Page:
To the dismay of peace activists and Israeli opposition parties, Israeli Prime Minister Netanyahu rudely rejected President Obama’s mild parameters for Israeli/Palestine peace and then managed to receive twenty-nine standing ovations for his militant intransigence as he delivered a fiery rejectionist speech to a joint session of the U.S. Congress.
Netanyahu has lots of chutzpah to come to our country and treat our president disrespectfully — which is precisely what he did when, the day before meeting with the president, he rejected Obama’s suggestion that negotiations between Israel and Palestine should begin (not end) from the point of the 1967 borders that Israel trampled when it captured and then retained the West Bank for the last forty-four years.
We want the Jewish people to be secure, and we want a strong Israel. But that can only be achieved when Israel is perceived by the world and by the Palestinians as seeking a peaceful solution that is based on justice for the Palestinian people and security for both sides. That day will never come if Israel insists on holding on to the occupied territories and placing troops in the tiny Palestinian state it envisions, nor will it come as long as the Palestinian people are treated disrespectfully and oppressively.
Somebody has got to talk sense into the heads of the leaders of Israel before the anger its current policies are engendering explodes once again and causes both sides even more suffering.
Obama is reported to have told his advisers on May 19, 2011, that Israeli Prime Minister Netanyahu will never make the concessions necessary for a peace accord. Well, we in the peace movement say, duhhh. While the official organs of Jewish life — many of them controlled by those who believe Israel is always right and Palestinians are always wrong — managed to corral congressional leaders into a large public celebration of the most right-wing government and policies Israel has ever had, most Jews under fifty find Netanyahu’s behavior obnoxious. In fact, most younger Jews applauded Obama for finally taking a stand, however weak, for a policy that has been insisted upon by every U.S. president since 1967, when Israel conquered the West Bank and Gaza. It took some courage for Obama to stand up to the little tyrant from Jerusalem who claims to represent an Israeli democracy while simultaneously refusing Palestinians the vote in Israel or national self-determination in a separate state. Unfortunately, our president backed down very quickly in face of public criticism by members of Congress.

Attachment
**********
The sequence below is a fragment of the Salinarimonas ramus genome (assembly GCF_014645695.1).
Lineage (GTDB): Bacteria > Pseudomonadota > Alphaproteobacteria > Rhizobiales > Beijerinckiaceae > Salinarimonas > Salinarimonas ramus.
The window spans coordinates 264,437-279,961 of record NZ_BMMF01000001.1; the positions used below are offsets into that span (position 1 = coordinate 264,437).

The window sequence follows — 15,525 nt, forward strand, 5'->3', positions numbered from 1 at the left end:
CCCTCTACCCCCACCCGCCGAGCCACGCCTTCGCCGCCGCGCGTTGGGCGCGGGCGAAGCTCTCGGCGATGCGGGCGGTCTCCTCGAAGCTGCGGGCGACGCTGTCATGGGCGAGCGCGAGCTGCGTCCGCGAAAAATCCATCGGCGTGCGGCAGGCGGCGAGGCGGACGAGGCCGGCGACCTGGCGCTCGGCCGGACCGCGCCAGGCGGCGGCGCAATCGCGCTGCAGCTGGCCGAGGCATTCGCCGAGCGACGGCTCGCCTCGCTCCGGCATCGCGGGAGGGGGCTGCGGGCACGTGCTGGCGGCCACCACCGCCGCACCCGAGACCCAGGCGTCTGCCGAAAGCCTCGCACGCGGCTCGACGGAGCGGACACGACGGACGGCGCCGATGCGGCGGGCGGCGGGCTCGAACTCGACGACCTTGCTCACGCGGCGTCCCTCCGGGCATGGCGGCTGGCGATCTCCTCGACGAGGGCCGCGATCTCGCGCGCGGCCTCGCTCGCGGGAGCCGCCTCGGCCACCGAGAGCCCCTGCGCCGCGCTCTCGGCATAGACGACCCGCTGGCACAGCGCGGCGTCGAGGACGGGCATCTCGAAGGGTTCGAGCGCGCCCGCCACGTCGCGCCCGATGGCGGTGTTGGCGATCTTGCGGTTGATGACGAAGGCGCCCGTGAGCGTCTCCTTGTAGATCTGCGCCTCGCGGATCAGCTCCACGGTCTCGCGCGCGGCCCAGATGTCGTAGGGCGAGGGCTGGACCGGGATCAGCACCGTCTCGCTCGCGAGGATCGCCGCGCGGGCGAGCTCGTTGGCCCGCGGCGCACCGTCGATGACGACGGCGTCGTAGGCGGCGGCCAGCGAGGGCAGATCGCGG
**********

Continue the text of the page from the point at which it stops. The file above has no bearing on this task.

Tikkun’s contributing editor Stephen Zunes offered an insightful description of how these dynamics played out:
In an apparent challenge to her president, House Minority Leader Nancy Pelosi (D-California) told Netanyahu, in response to his harsh retort to Obama, “I think it’s clear that both sides of the Capitol believe you advance the cause of peace.” Similarly, Senate Majority Leader Harry Reid (D-Nevada) rebuked President Obama by stating, “No one should set premature parameters about borders, about building or about anything else,” and that terms for peace talks, “will not be set through speeches.” As former president Jimmy Carter observed in an op-ed in The New York Times, in embracing Netanyahu’s position, the current Democratic leadership is not only rejecting the current U.S. president, but previous agreements involving the Israelis and longstanding positions taken by the United Nations (UN) and previous administrations.